First studio album from the trio unleashes a deeply evocative masterpiece
Since splintering from seminal industrial antagonists Throbbing Gristle in 1981, Chris Carter and Cosey Fanni Tutti have remained beautifully isolated on the idiosyncratic path they’ve traversed through the outer reaches and subterranean depths of electronic music. While dancefloors have continued to cavort to the latest lazy producers reaping success from the shiny regurgitations enabled by evolving technology, the pair have not so much weathered but simply ignored the fleeting trends, creating music which has hot-wired basic equipment then mated it with outside elements such as Tutti’s voice, guitar and cornet to birth haunting new sonic mutants.
While Throbbing Gristle sandblasted punk with the most extreme form of sheer noise terror, Carter seemed hell-bent on extracting much deeper ghosts out of his machines, to be teamed with Tutti’s like-minded experiments with audio expression. Their 1981 debut album as Chris & Cosey, ‘Heartbeat’, was followed by ‘Trance’, which named one musical trend the pair would inspire – along with techno, industrial and electronica, as homaged on the ‘Twist’ remix tribute by acolytes such as Carl Craig and Mike Paradinas. Their innovative spirit mushroomed when they set up their Creative Technology Institute (CTI) label, releasing further groundbreaking missives such as 1985’s ‘Technø Primitiv’ and inaugurating their multi-purpose ‘The Library Of Sound’ and ‘Electronic Ambient Remixes’ CD series, while continuing to work with a range of collaborators.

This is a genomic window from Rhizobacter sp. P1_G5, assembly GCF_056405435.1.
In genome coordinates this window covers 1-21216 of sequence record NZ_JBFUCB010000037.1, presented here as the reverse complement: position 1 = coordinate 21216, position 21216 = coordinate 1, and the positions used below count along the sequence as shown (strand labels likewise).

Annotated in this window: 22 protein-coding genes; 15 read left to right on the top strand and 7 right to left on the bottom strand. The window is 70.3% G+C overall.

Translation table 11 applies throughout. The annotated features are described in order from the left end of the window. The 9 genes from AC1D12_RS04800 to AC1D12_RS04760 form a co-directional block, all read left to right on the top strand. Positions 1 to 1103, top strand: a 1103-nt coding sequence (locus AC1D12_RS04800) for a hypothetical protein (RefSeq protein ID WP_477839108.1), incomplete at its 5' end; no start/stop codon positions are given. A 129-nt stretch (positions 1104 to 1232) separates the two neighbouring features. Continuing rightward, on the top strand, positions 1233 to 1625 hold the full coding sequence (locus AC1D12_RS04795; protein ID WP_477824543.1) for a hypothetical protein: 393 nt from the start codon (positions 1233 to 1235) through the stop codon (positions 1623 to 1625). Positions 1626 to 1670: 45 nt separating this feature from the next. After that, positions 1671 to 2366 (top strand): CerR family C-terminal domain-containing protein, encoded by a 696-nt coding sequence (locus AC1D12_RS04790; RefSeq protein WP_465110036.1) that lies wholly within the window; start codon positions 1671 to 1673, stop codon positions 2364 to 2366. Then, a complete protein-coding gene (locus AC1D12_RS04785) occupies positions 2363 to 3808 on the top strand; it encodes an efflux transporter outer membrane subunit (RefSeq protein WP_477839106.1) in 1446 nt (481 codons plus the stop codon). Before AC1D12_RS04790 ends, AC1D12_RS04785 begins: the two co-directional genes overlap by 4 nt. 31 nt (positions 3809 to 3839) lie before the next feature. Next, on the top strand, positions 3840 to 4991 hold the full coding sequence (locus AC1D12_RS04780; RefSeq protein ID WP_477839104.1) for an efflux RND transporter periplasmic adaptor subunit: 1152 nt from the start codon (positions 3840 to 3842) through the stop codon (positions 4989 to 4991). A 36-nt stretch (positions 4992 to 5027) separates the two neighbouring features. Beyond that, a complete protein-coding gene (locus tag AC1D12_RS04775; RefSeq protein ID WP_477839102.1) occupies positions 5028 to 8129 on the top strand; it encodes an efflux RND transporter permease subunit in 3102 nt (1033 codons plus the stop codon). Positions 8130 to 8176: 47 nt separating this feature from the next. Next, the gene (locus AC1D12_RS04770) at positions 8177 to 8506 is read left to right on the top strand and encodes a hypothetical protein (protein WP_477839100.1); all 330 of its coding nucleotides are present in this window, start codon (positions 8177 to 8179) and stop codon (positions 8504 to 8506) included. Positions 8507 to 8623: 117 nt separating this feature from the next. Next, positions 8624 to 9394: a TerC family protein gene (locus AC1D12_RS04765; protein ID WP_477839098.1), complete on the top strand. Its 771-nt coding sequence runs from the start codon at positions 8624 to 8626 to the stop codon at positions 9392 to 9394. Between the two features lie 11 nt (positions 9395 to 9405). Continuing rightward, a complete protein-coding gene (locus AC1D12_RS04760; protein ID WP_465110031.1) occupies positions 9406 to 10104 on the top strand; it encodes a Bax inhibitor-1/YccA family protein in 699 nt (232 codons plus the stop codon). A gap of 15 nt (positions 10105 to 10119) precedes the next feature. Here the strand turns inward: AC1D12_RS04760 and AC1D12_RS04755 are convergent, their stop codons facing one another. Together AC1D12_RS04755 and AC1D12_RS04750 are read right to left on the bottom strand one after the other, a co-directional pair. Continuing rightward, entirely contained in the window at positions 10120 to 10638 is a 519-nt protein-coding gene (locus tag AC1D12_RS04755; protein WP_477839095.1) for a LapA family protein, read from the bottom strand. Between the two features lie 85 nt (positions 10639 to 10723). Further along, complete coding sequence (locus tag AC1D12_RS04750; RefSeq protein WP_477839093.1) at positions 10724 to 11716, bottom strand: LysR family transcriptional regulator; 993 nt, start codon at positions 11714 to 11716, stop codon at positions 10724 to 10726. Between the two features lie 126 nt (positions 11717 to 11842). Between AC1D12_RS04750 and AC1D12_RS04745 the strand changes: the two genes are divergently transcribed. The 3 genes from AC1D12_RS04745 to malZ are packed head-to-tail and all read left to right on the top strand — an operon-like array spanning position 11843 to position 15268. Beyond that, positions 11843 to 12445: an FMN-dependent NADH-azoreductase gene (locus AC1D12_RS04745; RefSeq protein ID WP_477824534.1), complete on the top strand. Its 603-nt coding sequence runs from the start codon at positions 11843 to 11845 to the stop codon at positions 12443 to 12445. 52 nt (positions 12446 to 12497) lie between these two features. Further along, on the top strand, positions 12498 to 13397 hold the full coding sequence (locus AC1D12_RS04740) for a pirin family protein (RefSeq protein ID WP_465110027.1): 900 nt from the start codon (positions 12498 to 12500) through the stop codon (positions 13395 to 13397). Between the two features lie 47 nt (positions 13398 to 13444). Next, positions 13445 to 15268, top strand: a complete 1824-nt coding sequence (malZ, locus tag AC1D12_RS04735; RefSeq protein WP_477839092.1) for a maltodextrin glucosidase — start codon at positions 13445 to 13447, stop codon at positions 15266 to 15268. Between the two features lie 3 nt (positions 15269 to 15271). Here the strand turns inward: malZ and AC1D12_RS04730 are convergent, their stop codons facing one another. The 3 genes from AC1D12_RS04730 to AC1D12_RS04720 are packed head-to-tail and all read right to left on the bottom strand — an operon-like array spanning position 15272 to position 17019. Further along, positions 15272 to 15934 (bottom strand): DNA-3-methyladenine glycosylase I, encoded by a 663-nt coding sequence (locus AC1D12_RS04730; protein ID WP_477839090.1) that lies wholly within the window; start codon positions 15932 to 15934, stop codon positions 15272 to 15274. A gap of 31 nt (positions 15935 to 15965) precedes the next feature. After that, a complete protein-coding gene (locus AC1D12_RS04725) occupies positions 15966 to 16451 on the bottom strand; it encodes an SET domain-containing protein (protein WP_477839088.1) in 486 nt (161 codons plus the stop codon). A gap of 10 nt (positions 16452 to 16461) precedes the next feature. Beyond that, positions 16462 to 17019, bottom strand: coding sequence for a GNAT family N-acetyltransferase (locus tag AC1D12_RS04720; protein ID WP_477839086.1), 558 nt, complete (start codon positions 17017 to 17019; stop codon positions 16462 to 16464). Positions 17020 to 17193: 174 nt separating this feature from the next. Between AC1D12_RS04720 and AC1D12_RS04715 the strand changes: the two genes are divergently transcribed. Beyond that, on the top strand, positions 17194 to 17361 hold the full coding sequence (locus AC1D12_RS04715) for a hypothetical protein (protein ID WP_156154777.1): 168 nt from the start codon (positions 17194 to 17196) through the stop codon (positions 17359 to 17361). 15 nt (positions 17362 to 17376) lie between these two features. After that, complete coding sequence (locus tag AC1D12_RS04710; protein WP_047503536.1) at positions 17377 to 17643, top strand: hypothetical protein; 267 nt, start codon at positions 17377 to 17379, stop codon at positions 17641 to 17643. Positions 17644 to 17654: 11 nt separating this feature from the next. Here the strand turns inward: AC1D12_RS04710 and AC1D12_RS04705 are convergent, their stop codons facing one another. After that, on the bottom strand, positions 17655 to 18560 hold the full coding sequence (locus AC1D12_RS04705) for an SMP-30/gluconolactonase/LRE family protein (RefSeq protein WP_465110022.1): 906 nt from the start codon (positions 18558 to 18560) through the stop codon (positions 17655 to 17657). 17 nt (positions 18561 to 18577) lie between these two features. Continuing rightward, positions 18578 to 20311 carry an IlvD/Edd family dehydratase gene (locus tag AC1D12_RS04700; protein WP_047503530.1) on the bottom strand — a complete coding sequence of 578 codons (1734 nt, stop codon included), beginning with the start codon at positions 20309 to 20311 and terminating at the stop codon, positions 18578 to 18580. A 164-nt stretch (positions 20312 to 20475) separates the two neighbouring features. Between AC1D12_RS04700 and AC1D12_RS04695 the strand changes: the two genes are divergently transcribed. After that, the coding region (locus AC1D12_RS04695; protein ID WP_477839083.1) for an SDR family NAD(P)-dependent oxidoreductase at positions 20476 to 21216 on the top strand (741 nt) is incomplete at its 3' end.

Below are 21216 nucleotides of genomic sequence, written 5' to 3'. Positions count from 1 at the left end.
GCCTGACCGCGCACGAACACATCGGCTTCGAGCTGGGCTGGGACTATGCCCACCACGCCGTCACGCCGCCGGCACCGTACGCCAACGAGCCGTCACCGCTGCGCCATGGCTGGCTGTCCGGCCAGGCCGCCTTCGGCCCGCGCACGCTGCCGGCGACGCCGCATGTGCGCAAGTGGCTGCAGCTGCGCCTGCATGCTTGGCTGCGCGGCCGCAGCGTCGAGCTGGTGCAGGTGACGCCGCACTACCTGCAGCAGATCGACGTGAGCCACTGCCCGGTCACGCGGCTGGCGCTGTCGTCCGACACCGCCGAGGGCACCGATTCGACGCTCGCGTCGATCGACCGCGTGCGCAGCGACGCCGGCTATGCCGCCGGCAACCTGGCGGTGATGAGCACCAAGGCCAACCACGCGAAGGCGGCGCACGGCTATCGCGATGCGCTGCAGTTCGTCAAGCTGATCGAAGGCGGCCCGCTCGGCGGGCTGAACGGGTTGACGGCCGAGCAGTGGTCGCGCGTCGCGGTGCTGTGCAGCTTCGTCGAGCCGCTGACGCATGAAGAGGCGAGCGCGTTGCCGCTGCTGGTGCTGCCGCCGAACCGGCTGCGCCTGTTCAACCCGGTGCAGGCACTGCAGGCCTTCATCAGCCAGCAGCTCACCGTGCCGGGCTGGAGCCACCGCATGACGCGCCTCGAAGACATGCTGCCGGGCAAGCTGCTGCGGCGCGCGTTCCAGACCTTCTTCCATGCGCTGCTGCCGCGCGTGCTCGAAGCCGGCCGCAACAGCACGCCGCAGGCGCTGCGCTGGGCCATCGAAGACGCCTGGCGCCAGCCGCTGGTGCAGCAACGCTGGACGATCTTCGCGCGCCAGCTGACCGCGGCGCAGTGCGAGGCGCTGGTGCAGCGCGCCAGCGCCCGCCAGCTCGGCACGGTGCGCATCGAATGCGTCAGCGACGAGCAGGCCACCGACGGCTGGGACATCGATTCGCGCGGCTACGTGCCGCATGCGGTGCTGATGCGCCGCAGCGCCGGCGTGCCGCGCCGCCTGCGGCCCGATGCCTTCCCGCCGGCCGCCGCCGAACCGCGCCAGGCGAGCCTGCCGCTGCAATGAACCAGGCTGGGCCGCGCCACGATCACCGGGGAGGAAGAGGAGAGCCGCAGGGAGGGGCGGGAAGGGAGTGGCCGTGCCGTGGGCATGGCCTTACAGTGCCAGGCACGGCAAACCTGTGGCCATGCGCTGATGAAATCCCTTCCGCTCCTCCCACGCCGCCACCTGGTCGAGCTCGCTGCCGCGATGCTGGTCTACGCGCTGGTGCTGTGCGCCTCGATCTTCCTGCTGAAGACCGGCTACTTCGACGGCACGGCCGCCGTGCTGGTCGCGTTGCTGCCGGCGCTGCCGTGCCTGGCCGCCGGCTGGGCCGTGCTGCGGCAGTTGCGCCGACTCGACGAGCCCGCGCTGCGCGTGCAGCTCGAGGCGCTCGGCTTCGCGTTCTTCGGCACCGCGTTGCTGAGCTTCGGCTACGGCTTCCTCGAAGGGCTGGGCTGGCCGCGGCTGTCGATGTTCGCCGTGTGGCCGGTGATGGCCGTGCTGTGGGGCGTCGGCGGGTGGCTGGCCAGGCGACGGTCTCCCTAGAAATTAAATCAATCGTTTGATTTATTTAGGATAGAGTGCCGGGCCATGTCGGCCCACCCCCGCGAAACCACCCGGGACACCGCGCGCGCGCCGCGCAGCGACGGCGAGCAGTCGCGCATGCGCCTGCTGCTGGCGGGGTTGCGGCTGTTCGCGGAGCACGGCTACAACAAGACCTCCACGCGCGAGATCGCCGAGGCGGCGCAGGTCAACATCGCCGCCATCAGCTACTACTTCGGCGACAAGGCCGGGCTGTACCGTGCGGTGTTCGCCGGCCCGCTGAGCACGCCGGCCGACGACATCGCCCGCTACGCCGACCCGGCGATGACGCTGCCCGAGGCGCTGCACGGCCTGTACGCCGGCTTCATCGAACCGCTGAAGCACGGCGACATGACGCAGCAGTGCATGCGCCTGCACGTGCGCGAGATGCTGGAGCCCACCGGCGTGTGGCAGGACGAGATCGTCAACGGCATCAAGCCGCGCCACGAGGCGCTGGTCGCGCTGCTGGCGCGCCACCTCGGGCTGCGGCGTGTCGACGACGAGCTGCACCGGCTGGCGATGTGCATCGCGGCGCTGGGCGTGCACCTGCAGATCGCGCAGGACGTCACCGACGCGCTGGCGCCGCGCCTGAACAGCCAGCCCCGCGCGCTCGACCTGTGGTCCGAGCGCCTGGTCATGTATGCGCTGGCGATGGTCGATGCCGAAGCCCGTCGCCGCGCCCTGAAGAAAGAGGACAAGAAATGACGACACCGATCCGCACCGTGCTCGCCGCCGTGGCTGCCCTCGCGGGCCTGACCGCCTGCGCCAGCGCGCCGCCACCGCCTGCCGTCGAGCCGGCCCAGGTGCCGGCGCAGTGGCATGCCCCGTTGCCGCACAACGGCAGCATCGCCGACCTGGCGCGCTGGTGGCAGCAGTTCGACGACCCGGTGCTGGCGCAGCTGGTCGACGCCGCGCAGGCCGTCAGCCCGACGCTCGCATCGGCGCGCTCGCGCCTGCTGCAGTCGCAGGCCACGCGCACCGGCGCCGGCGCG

In 2004, the duo made ‘Cabal’ to mark changing their name to Carter Tutti, followed by 2007’s ‘Feral Vapours Of The Silver Ether’ and a riveting re-imagining of Nico’s ‘Desertshore’ album in 2011. That year the couple were joined by Factory Floor’s Nik Colk Void, playing Mute’s landmark Short Circuit Festival at the Roundhouse (as captured on the mind-frying ‘Transverse’ live album). ‘f (x)’ is Carter Tutti Void’s first studio emission and moves the electronic goalposts again as the six lengthy excursions plunge into a shadowy, multi-textured netherworld where riffs and melodies congeal, and an infernal pulse throbs down below like a bottomless pit echo of the minimal techno heartbeat.
Impossibly deep, dark and distorted, the radioactive shudders, eerie screes, croaking bullfrog’s rectum swamp gas and cracked howls slashing ‘f = (2.2)’ and ‘f = (2.4)’ construct an evocative new strain of scorched earth sex magic and aural cacophony ritual. ‘f = (2.3)’ and ‘f = (2.6)’ are lashed and elevated by dismembered vocals and deep-fried guitar, but by the closing track everything’s become a skeletal, wind-ravaged ruin of parched circuit skyscrapers.
No one else sounds like this and they couldn’t if they tried. It also seemed that way when Chris & Cosey started out more than three decades ago, and took years for the world to (almost) catch up. Maybe the fevered knowledge, telepathic grand passions and unearthly sonic arsenals being unleashed on ‘f (x)’ are the sound of a distant electronic future but, logistically, that would be doubtful given the unique working methods at large here. What is clear is that this sublimely evocative work comes as a welcome furnace blast in the rather predictable present as three true originals run riot and put everything in a supernaturally alternative perspective.